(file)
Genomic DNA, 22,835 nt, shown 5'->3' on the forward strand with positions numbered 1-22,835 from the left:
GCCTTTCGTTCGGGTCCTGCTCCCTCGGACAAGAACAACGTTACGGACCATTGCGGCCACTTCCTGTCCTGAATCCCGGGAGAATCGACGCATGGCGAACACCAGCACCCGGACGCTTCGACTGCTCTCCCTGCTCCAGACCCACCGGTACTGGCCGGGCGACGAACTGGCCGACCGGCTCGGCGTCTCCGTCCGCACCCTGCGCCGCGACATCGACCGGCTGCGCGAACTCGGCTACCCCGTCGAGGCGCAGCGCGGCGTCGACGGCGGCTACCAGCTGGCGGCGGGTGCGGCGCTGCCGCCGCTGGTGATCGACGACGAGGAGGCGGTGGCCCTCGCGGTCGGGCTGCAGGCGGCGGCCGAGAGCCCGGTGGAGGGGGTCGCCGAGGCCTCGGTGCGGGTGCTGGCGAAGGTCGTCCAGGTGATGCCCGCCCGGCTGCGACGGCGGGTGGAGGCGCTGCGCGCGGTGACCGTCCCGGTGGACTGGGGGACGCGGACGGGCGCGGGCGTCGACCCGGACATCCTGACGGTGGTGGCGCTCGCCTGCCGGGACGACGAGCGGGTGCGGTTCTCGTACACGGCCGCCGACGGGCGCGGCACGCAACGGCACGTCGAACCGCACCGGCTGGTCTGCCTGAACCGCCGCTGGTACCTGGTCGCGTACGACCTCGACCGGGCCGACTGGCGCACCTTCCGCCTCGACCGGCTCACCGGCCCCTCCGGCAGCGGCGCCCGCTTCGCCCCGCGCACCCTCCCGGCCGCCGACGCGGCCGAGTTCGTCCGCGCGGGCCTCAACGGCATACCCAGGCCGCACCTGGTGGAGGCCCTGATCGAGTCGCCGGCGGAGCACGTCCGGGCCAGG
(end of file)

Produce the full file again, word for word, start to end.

Genomic DNA, 22,835 nt, shown 5'->3' on the forward strand with positions numbered 1-22,835 from the left:
GCCTTTCGTTCGGGTCCTGCTCCCTCGGACAAGAACAACGTTACGGACCATTGCGGCCACTTCCTGTCCTGAATCCCGGGAGAATCGACGCATGGCGAACACCAGCACCCGGACGCTTCGACTGCTCTCCCTGCTCCAGACCCACCGGTACTGGCCGGGCGACGAACTGGCCGACCGGCTCGGCGTCTCCGTCCGCACCCTGCGCCGCGACATCGACCGGCTGCGCGAACTCGGCTACCCCGTCGAGGCGCAGCGCGGCGTCGACGGCGGCTACCAGCTGGCGGCGGGTGCGGCGCTGCCGCCGCTGGTGATCGACGACGAGGAGGCGGTGGCCCTCGCGGTCGGGCTGCAGGCGGCGGCCGAGAGCCCGGTGGAGGGGGTCGCCGAGGCCTCGGTGCGGGTGCTGGCGAAGGTCGTCCAGGTGATGCCCGCCCGGCTGCGACGGCGGGTGGAGGCGCTGCGCGCGGTGACCGTCCCGGTGGACTGGGGGACGCGGACGGGCGCGGGCGTCGACCCGGACATCCTGACGGTGGTGGCGCTCGCCTGCCGGGACGACGAGCGGGTGCGGTTCTCGTACACGGCCGCCGACGGGCGCGGCACGCAACGGCACGTCGAACCGCACCGGCTGGTCTGCCTGAACCGCCGCTGGTACCTGGTCGCGTACGACCTCGACCGGGCCGACTGGCGCACCTTCCGCCTCGACCGGCTCACCGGCCCCTCCGGCAGCGGCGCCCGCTTCGCCCCGCGCACCCTCCCGGCCGCCGACGCGGCCGAGTTCGTCCGCGCGGGCCTCAACGGCATACCCAGGCCGCACCTGGTGGAGGCCCTGATCGAGTCGCCGGCGGAGCACGTCCGGGCCAGG